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If you notice, both SNMP data type OCTET STRING and Opaque can be viewed as byte array type in .NET. Maybe you wonder why OCTET STRING is not viewed as System.String, the reason is simple. System.String does have an important property that distinguishes itself from a byte array – encoding. It seems when SNMP was designed, it does not provide a default encoding for OCTET STRING explicitly (and sometimes it is even used just like a byte array when you store MAC address bytes in it).

Therefore, a problem has been there for a long time, "which encoding should be used there if an OctetString instance comes". In very old revision of #SNMP Library, the answer was ASCII and there was no way in them to change it to Unicode or any other encodings. Note that it is recommended you use ASCII if possible.

In more recent builds of #SNMP Library you can explicitly state which encoding you prefer.

Important Methods

As a reference at first, there are new methods and properties in OctetString class you should pay attention to,
  1. The overloading constructor public OctetString(string str, Encoding encoding). You may provide a specific Encoding so that the internal bytes are what you expect after initialization.
  2. The overloading method public string ToString(Encoding encoding). According to Encoding provided, the internal bytes are decoded to a correct string.
  3. The instance property public Encoding Encoding. This is a read only property that illustrates what encoding is assigned to this OctetString instance.
  4. The static property public static Encoding DefaultEncoding. This is a property to define default encoding used for all OctetString instance if no encoding is assigned via the constructor described in item 1. The default value of this property is Encoding.ASCII.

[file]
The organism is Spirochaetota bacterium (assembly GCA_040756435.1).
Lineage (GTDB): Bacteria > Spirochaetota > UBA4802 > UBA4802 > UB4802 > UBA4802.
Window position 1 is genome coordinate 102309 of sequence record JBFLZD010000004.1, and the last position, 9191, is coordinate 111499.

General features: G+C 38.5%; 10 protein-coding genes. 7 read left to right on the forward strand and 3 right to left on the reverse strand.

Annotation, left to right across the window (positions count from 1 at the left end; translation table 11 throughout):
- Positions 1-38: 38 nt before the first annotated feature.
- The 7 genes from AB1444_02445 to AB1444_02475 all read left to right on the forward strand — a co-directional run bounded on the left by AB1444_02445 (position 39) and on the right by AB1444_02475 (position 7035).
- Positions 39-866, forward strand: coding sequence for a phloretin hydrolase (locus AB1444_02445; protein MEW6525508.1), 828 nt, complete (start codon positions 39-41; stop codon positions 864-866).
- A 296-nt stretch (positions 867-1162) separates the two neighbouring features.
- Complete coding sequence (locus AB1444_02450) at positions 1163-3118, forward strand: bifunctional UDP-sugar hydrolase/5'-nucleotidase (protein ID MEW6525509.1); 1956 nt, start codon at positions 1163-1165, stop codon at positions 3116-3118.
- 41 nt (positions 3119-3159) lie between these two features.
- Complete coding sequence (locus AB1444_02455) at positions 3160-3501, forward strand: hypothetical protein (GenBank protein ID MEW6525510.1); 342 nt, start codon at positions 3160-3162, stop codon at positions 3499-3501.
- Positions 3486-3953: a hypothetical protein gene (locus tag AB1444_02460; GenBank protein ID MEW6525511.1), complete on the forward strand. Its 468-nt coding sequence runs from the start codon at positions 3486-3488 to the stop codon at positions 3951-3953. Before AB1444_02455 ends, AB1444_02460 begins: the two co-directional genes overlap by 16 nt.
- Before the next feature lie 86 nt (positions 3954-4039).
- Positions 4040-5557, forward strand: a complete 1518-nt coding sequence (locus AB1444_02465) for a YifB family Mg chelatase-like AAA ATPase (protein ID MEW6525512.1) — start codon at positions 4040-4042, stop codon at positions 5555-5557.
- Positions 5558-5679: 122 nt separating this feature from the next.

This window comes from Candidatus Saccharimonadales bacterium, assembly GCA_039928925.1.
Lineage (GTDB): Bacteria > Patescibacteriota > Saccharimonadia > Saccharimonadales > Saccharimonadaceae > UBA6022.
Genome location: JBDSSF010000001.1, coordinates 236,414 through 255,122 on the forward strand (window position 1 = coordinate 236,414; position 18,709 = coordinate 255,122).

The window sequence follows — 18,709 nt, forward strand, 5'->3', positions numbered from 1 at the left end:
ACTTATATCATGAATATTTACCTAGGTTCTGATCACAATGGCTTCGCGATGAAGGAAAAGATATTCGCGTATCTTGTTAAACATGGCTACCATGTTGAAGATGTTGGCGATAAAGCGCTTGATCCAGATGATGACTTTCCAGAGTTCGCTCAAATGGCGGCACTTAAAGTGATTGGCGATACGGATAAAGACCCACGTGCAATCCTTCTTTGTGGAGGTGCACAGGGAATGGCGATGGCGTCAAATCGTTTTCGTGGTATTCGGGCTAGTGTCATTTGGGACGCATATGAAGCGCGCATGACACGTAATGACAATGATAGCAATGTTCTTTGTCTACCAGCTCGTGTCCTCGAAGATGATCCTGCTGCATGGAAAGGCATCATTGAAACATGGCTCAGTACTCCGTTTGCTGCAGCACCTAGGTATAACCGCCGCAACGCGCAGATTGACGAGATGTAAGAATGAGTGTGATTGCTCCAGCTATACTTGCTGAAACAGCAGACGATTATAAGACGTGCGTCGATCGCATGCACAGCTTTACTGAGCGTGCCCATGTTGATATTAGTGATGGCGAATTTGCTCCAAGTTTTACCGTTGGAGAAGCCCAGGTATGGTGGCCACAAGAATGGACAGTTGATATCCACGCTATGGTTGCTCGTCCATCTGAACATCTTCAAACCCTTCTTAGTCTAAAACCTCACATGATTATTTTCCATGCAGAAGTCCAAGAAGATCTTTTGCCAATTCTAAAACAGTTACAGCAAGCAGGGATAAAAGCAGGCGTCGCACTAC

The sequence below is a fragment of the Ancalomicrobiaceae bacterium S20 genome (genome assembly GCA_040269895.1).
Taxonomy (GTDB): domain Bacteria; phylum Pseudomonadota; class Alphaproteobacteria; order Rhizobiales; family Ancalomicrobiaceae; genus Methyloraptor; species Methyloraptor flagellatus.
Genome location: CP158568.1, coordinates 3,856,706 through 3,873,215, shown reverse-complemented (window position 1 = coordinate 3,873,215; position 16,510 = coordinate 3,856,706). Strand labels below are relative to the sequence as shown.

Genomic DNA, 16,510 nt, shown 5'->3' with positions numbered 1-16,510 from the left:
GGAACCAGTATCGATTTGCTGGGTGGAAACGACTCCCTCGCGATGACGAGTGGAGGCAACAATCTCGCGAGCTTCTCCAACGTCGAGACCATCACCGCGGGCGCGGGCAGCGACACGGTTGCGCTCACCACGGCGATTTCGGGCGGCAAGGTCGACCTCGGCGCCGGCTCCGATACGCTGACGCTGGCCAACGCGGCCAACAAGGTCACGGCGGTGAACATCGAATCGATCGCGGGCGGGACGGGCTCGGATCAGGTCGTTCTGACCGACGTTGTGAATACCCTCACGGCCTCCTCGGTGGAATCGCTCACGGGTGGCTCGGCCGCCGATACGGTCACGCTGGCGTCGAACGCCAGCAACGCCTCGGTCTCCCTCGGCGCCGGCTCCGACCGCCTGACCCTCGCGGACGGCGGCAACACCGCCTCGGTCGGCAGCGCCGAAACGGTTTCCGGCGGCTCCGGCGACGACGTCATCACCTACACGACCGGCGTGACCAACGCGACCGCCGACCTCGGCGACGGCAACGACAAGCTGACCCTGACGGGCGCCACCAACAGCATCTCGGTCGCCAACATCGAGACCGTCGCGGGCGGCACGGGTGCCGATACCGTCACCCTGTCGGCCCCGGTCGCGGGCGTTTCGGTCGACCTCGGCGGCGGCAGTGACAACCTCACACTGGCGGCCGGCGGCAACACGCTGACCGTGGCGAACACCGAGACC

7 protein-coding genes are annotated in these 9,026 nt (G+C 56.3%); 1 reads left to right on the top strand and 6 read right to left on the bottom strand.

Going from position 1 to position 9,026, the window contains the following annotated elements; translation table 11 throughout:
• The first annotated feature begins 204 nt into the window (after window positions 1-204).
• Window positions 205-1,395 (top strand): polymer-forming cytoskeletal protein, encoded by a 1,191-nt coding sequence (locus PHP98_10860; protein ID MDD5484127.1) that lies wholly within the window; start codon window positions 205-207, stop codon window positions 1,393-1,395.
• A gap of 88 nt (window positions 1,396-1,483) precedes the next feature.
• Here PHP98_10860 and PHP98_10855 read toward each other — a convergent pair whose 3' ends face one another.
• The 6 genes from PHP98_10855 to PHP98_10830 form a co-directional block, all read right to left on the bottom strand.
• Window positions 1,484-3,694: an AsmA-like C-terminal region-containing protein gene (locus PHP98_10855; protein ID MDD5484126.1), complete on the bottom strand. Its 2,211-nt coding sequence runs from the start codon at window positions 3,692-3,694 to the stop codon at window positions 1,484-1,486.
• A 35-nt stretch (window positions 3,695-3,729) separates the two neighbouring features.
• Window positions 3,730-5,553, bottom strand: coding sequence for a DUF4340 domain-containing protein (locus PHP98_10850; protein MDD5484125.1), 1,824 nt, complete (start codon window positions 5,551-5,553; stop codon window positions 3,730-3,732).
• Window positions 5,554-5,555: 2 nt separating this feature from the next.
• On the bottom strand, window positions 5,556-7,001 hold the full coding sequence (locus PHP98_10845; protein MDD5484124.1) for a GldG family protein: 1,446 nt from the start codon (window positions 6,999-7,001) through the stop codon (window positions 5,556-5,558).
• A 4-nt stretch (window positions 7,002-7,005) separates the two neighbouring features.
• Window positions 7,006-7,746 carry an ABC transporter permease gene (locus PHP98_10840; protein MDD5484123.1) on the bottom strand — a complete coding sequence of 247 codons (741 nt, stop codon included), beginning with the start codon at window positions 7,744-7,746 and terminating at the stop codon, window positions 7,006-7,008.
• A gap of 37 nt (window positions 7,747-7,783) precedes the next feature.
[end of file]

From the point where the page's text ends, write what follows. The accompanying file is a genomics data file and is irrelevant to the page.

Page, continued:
5. The overloading constructor public OctetString(string str). OctetString.DefaultEncoding is used to generate internal bytes from str.
  6. The overloading method public string ToString(). OctetString.Encoding is used to generate a string from internal bytes.

Scenarios

Now let’s review a few common scenarios and discuss what you may do to customize OctetString’s behaviors.

Default ASCII Way

If you don’t touch the properties and methods related to Encoding, then you are in a pure ASCII way. It should behavior the same as old releases of #SNMP (0.5, 1.0 and 1.1).

Default Encoding.* Way

If you change DefaultEncoding to any other Encoding types, and don’t touch the properties and methods related to Encoding later, you are in a pure Encoding.* way.

Basic Hybrid Way

If some of your devices require ASCII while others require Unicode (aka UTF-16), then you may find it a little bit difficult. My suggestions are,

Whenever you need to construct an OctetString object, specify its encoding explicitly. Whenever you need to use an OctetString object, check its Encoding before calling ToString(). If the Encoding is not correct, call ToString(Encoding) explicitly.

Last Word

I understand the current implementation is not perfect yet. When #SNMP parses incoming packets, it always use DefaultEncoding to construct OctetString objects from raw bytes. This is not optimal for hybrid cases. Hope a better way can be found soon.

Last edited Jan 27, 2016 at 12:00 PM by lextm, version 2